November 5, 1999

Today is the 20th Anniversary of The Morning Edition program on National Public Radio. I'm reading Aramco and It's World (1981). A lavish book that was discarded by the Winchester Square Library, it is the best possible general book on Arabia (lots of maps) and should not have been junked. A good starting place to get to know the Mideast.

WFCR says State Auditor Joe DeNucci is complaining that too many defendants who can afford a lawyer are passing the costs on to the taxpayers and wants to cut back by insisting on better income verification. The news on TV22 had a story about a little boy like I was, Bret Couture, with glasses and a thin frame, who is being bullied as a sissy. The parents complained and Negroni responded personally and instituted a "Gentle Warrior" program that teaches kids how to fight back.

Bob Robinson is one of the people I am having difficulty documenting. The mail brought from Household Finances a misdelivered letter for Brian R. Woodward. Tom Devine sent me a print-out of his web page coverage of the Simon for Mayor rally. He used a number of my pictures, including the one of himself with Bob Powell, and had a delightfully clever write-up:

Simon Powell, the canine companion of activists Bob and Karen Powell, agreed to work like a dog in order to defeat Springfield Mayor Michael Albano, who was otherwise running unopposed. I personally attended the Simon for Mayor rally as the informal master of ceremonies, for which I arrived elegantly attired in a suit and tie usually reserved for Halloween, as we all stood in line and proudly shook the paw of the mayoral contender.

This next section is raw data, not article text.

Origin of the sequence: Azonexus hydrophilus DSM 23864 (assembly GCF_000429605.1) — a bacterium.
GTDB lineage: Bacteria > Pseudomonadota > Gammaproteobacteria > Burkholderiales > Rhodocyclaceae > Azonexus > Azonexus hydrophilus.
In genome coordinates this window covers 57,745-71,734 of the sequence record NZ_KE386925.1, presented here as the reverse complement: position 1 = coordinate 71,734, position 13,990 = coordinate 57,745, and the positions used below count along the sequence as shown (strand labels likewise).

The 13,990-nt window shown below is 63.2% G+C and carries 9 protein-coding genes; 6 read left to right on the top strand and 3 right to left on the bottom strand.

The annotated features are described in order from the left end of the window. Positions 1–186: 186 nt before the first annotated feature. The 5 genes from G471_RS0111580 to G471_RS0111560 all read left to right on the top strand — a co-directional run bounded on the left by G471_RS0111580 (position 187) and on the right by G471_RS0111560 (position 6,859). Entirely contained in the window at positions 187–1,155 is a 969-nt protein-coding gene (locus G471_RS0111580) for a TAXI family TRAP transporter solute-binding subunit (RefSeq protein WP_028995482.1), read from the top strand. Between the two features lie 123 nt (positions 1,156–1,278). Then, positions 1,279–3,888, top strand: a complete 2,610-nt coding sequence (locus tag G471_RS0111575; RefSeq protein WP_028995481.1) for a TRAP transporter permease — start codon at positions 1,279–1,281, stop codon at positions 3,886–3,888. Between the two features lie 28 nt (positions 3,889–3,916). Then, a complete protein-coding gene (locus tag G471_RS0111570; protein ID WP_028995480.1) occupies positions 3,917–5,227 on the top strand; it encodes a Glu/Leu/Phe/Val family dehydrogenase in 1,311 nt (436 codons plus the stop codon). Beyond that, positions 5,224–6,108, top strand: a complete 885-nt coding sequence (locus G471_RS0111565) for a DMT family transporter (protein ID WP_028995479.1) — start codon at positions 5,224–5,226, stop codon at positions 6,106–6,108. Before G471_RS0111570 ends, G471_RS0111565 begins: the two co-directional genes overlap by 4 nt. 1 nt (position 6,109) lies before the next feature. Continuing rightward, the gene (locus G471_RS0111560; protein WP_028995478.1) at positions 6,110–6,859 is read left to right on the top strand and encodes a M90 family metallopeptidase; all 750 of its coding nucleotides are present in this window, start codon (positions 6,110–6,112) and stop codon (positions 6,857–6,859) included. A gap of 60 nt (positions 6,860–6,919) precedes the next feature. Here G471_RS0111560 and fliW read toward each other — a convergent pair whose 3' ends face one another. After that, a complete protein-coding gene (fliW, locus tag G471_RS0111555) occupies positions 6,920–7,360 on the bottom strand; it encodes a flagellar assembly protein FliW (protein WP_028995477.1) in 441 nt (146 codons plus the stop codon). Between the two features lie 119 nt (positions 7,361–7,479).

I also spoke in Simon's behalf as he barked out his campaign promises of a return to good government, an end to corruption, the liberation of the county dog pound, repealing the leash law and imposing a tax on cats. Afterwards, we all enjoyed a dog's lunch until the rally had to disperse amidst never substantiated rumors that the candidate had run off with a bitch in heat named Monica.

Amazingly Mayor Albano did respond to our rally, declaring the next morning on Bax and O'Brien that if dogs could vote they would support him over Simon in gratitude to Albano for the planned new Thomas J. O'Connor Animal Shelter.

Despite Simon's dogged campaigning, many voters felt that a canine mayor was redundant, Springfield having already gone to the dogs years ago. Although every dog has it's day, Election Day was not to be Simon's as the dog eat dog tactics of the Albano camp successfully smeared Simon as a real son of a bitch. Yet even in defeat, Simon the Mayoral Pooch was still able to garner over 600 write-in votes.

Did a load of laundry today. Went to Burger King with a coupon, earlier I perused the Valley Advocate at Louis & Clark. There appeared to be so little of interest in it this week that I didn't even take one. The news account of the hearings on the petitions showed Russ Denver saying he is "waiting with baited breath" for the decision of the court. Eamon called and said the paper is calling the Commerce 99 trade fair a big success. He also spoke with Karen Powell who told him she's happy their petitions are being accepted.

I received a speechless Unknown call at 11:36pm.

November 6, 1999

Lovely day, 52 degrees on the breezeway at 6:50am.

Australian politicians are telling President Clinton that he should stay out of their politics. WFCR is having another fund drive and also listed their fiction contest winners, but I heard no winner mentioned in the category of fantasy.